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It will be the latter case, $m^2/s^3m$ which is just $m^3/s^3$. Remember that the integral is the sum of all the products $f(x)\;\text{ times } \;dx$. $dx$ is a tiny piece of the path from $0$ to $x$, so it is in units of $m$ as well. Each of the products $f(x)dx$ have units $m^3/s^3$, and the sum of all these products keeps those units.


The dimensions of the integral are simply those of $f(x)dx$, so in this case they would be $m^2/s^3 \times m = m^3/s^3$.


The creation and annihilation operators are not observables. They are obviously not hermitean because $a \neq a^\dagger$. But, regarding your question, consider the number operator $( N_k = a_k a^\dagger_k )$. As the eigenvalue of the number operator is a dimensionless number, the creation and annihilation operators must be dimensionless as well. The full ...


The raising and lowering operators are dimensionless. The position and momentum operators are written according to $$ x = \sqrt{\frac{\hbar}{m\omega}}q,~\frac{\partial}{\partial x} = \sqrt{\frac{m\omega}{\hbar}}\frac{\partial}{\partial q} $$ with $p = -i\hbar\partial/\partial x$ we then write the raising and lowering operators according to these ...


No this is not a physically valid equation. It is a mathematical description of the pendulum in which the variables do not have units. The corresponding physical equation would be: $$I \frac{d^2\theta}{dt^2} + b \frac{d\theta}{dt} + c \sin(\theta) = T \sin(2\pi ft),$$ where $$[I]=kgm^2, [b] = Nms, [c] = [T] = Nm$$ For small angles $$ sin(\theta) = \...


For the purposes of dimensions (units), you can treat a derivative like a division. So when you apply $\frac{{\rm d}}{{\rm d}t}$ to a function you divide the dimensions of the function by a unit of time. In your example I get: $$\frac{{\rm d}S}{{\rm d}t}\left[{\rm m}\,{\rm s}^{-1}\right] = v \left[{\rm m}\,{\rm s}^{-1}\right] + a\,\left[{\rm m}\,{\rm s}^{-2}...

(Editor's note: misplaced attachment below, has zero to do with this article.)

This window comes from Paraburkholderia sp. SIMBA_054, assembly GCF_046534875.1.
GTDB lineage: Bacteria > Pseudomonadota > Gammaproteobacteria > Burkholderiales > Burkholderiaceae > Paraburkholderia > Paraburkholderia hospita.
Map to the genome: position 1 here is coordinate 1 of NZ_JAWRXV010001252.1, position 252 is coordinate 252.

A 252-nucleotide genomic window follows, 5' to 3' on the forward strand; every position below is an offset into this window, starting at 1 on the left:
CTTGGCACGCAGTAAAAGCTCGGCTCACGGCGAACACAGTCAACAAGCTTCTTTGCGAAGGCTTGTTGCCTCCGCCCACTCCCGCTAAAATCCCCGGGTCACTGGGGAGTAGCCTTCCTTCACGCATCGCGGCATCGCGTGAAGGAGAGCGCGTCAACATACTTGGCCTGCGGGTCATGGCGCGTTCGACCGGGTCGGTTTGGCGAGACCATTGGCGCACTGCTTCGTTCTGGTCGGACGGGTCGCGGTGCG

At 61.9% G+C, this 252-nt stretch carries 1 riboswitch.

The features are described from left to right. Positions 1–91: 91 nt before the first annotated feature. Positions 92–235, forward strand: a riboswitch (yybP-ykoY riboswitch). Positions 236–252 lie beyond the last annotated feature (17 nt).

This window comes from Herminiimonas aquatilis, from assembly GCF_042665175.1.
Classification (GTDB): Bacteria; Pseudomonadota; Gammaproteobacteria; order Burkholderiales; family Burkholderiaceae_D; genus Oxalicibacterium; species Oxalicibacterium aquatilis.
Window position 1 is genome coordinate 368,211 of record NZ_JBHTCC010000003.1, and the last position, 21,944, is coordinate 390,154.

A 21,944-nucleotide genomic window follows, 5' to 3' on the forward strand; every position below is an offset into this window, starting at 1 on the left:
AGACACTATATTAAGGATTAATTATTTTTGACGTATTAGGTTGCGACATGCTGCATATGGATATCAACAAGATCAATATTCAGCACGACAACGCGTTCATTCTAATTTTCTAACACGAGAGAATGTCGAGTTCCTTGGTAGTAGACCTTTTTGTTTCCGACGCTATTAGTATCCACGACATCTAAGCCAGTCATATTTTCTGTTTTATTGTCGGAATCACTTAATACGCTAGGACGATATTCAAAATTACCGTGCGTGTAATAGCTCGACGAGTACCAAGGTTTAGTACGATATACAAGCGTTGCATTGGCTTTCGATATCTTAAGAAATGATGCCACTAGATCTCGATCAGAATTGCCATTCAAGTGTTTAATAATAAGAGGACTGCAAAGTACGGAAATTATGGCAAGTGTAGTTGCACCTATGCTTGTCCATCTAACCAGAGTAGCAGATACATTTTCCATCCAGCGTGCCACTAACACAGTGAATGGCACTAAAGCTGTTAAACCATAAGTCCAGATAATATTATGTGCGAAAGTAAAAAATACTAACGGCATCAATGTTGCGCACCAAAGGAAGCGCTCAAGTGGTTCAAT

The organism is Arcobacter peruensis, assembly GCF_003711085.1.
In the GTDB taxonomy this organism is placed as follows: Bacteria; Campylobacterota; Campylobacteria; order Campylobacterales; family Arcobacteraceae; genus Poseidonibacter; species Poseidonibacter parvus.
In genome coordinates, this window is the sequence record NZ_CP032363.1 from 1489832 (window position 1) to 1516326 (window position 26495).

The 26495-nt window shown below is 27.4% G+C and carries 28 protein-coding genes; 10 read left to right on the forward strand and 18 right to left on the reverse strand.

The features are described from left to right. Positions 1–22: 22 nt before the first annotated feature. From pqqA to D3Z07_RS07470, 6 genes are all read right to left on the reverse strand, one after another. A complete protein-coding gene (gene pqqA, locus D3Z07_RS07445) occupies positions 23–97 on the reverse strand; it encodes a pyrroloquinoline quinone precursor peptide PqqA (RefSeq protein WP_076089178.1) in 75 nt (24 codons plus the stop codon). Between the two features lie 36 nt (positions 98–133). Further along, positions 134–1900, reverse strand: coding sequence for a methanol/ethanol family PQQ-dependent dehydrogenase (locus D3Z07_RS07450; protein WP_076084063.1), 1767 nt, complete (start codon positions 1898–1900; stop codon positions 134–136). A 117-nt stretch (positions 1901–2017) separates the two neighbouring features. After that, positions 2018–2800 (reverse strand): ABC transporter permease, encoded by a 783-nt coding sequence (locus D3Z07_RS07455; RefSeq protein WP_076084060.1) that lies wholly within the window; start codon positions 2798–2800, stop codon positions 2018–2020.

Two ways that might help you see that operators in general must have units: The quantum Hamiltonian must have units of energy, because $\exp\left(i\,\frac{H}{\hbar}\,t\right)$ is the time evolution operator, so that the exponent is dimensionless; otherwise put: Schrödinger's equation is $i\,\hbar\,\partial_t\,\psi = H\,\psi$, so that $H$ must have the same ...


At the time of Isaac Newton there was no defined unit for force. This gave him the freedom of choosing any unit which was convenient.So he defined a unit of force such that the proportionality constant $k$ becomes 1 which simplified the formula.


The most obvious answer is you measure the total sound energy that you released and is carried away with the sound and the unit is Joule. However, this does depend on intensity, the higher the intensity, the more energy per second and the more energy/sound is released in the 10 minutes. If you want your measurement to be independent of the intensity, you ...

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